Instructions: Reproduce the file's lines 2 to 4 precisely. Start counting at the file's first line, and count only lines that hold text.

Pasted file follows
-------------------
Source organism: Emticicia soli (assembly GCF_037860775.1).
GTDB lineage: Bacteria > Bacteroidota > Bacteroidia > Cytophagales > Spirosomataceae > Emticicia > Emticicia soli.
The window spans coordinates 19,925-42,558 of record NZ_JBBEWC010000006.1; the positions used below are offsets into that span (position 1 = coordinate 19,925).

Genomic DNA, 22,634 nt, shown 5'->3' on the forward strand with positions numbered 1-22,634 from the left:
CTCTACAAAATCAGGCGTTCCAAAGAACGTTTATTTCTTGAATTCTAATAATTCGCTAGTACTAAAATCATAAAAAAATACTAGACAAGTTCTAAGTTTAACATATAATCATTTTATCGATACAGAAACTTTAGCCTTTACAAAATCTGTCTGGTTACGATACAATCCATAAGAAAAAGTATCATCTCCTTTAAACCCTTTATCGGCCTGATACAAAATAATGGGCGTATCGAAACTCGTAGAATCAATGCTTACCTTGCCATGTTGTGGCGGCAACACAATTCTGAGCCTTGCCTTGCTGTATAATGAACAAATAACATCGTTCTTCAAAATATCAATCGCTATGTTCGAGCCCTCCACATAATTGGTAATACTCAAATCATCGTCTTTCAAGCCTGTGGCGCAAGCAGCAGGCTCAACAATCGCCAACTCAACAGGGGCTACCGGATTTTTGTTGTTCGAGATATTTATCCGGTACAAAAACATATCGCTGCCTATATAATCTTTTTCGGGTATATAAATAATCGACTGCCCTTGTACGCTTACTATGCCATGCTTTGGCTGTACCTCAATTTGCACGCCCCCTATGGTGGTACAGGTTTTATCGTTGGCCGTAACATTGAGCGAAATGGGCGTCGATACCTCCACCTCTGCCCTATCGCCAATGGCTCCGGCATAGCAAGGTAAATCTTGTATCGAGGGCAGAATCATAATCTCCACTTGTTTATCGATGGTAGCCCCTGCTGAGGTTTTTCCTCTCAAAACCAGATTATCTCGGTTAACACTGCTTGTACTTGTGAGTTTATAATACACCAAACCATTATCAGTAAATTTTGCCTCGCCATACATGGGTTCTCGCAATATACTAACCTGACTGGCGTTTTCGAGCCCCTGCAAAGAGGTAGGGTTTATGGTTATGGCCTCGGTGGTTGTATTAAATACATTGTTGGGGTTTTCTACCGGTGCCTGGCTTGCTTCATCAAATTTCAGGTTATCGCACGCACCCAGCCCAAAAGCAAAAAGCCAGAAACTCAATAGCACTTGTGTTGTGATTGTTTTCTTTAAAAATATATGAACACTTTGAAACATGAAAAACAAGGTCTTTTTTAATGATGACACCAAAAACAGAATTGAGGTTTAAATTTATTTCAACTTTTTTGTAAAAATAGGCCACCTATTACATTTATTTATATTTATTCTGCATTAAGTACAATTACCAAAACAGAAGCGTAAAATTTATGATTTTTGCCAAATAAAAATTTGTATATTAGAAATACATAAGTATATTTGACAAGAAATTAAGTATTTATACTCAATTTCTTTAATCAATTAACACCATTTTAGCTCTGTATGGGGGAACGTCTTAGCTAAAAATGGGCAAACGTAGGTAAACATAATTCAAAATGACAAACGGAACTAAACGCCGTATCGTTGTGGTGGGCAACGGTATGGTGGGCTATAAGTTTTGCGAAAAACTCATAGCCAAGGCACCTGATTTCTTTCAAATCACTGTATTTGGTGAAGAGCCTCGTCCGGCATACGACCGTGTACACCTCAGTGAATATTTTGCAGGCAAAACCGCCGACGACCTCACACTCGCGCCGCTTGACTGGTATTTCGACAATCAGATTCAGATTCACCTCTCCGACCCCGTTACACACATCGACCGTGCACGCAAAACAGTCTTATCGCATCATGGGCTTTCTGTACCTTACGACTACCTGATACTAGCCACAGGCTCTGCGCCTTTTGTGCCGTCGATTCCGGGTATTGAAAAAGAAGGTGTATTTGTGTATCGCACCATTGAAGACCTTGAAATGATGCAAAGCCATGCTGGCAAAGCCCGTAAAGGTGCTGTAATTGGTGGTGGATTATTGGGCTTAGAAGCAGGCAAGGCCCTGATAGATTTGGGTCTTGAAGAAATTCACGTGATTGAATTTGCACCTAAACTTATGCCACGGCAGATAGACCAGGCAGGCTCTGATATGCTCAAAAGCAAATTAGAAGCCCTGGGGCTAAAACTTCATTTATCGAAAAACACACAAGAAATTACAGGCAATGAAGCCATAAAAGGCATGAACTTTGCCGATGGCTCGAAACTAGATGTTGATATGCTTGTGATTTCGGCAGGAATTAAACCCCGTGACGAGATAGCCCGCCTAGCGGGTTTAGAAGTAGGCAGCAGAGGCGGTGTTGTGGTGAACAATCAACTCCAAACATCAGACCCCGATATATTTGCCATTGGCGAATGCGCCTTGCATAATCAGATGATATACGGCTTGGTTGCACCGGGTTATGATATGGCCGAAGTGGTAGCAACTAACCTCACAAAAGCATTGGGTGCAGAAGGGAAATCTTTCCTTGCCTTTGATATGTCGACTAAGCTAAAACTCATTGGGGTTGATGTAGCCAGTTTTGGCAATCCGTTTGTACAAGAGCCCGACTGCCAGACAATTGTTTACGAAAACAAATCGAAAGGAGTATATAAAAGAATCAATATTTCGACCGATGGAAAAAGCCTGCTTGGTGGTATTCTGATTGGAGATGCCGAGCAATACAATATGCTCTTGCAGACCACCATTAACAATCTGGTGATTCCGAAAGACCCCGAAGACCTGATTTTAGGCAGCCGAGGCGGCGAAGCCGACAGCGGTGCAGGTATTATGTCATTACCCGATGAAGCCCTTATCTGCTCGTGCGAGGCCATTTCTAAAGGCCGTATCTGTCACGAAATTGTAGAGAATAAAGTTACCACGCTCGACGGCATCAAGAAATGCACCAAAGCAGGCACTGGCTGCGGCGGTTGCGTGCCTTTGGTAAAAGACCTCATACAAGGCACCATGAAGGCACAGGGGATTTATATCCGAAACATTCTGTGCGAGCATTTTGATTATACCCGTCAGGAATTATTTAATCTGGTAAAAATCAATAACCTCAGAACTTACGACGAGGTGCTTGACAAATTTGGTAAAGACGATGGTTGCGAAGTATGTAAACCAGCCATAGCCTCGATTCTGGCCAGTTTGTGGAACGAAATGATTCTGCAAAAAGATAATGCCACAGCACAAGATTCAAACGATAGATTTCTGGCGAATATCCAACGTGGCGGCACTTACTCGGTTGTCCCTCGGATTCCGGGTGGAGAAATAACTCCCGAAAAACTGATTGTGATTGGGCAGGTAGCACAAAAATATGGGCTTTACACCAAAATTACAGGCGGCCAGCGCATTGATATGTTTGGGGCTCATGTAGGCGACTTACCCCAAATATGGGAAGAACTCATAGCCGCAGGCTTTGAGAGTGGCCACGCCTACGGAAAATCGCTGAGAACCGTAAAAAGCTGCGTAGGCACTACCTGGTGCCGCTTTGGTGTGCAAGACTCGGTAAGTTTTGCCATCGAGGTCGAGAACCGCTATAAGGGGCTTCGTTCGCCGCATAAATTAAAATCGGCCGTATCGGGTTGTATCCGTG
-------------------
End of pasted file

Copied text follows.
GTDB lineage: Bacteria > Bacteroidota > Bacteroidia > Cytophagales > Spirosomataceae > Emticicia > Emticicia soli.
The window spans coordinates 19,925-42,558 of record NZ_JBBEWC010000006.1; the positions used below are offsets into that span (position 1 = coordinate 19,925).

Genomic DNA, 22,634 nt, shown 5'->3' on the forward strand with positions numbered 1-22,634 from the left: